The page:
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By 1820 there were far better records of descriptions of convicts.  Ann was described as 4 feet 11 and 1/2 inches tall, fair and pale and little pock-pitted complexion.  Light brown hair and hazel grey eyes with a brown speck inside the right eye.  Her nose was cocked, and she had two large cuts on her lower right arm and a tattoo on the upper, JM I love to the heart.

Ann and Thomas had 11 children all of whom prospered.   Ann’s transportation and consequent  marriage had resulted in a happy and settled life.  Her photo, taken with all her jewelery, including four rings on her right hand, seems to show that she  knew that she was now a woman of substance.  She died in 1885 having in excess of 40 grandchildren and approximately ten great grandchildren.


I am not going to get to my challenge piece until later in the week and then I will be behind.  I do have all the fabric selected and have a design worked out but family and work have now taken higher priority.


I would have started yesterday but my daughter asked if she could bring her boyfriends parents to dinner.  Now that meant that I had to not only cook, which takes time, but clean the house from top to bottom, and that takes more time.  So no challenge piece.  Then I thought I would get to it today but my son wanted me to come and look at his renovations.  He is so proud of his work I just had to go, so there was most of today.   So no challenge piece.  My other son's partner has just started at University so I am the proof reader and academic adviser as well.  I have all my classes to prepare for the week.  That challenge piece is getting pushed further down the list of priorities.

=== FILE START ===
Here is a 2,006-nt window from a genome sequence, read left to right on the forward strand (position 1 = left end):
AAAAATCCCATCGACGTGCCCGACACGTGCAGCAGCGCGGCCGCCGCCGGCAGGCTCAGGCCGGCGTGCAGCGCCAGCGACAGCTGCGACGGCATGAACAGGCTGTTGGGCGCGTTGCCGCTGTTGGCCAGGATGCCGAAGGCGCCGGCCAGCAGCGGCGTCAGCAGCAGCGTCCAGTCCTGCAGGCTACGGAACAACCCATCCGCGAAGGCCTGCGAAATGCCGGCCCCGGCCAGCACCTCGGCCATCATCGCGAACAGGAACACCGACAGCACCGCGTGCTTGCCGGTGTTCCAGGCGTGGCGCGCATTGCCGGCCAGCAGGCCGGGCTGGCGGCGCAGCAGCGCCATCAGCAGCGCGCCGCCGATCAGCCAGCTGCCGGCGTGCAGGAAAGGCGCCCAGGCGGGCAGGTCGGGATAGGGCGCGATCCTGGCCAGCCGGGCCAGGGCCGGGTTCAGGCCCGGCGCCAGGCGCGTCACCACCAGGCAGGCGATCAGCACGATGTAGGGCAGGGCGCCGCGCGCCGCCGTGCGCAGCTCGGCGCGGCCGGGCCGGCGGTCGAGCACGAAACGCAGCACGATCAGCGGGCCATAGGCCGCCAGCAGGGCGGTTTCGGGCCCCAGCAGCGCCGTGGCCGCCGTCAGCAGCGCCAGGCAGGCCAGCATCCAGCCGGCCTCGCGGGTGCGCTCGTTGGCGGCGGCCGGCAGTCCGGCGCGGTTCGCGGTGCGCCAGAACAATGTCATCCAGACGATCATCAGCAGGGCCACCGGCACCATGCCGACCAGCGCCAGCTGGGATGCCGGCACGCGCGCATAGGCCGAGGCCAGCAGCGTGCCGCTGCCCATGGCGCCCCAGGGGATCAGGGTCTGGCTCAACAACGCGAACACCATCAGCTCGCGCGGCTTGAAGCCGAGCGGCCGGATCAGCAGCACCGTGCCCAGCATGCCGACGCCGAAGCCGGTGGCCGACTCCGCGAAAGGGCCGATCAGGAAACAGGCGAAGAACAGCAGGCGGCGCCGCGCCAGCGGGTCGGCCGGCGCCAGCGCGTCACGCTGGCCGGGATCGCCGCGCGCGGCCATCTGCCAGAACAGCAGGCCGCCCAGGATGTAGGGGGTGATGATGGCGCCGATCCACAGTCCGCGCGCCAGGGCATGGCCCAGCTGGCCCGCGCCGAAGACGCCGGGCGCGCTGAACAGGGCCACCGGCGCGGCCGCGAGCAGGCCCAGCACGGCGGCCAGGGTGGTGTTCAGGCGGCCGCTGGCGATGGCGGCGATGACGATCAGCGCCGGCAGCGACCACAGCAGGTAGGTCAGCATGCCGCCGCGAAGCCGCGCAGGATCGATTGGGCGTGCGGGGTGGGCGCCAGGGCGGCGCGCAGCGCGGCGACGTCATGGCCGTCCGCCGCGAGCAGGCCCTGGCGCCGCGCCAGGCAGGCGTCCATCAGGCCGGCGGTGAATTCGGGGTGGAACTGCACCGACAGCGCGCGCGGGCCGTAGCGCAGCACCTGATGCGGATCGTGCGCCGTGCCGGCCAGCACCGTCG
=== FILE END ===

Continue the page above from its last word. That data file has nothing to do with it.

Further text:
I did take Saturday afternoon to go to the Guild and stitch.  I came away with a lot of half finished work and a list of other jobs to add to those that I haven't finished. 


I am slowly getting on with my crocheted rug and it is looking good but I have an horrible feeling that the original was worked in 8 ply and I am working in 5 ply.  That means that the blocks will be smaller and I will have to make more than the 170 I have started to get the piece to the right size.    Oh well, what is life without a little challenge and stress?

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The gift of peace

Today is ANZAC Day, the day we remember the sacrifices made by Australian and New Zealand men and women in defense of their country.  I am always surprised by the reverence shown by the students at school when we hold this service.  They understand the sacrifice even at this young age.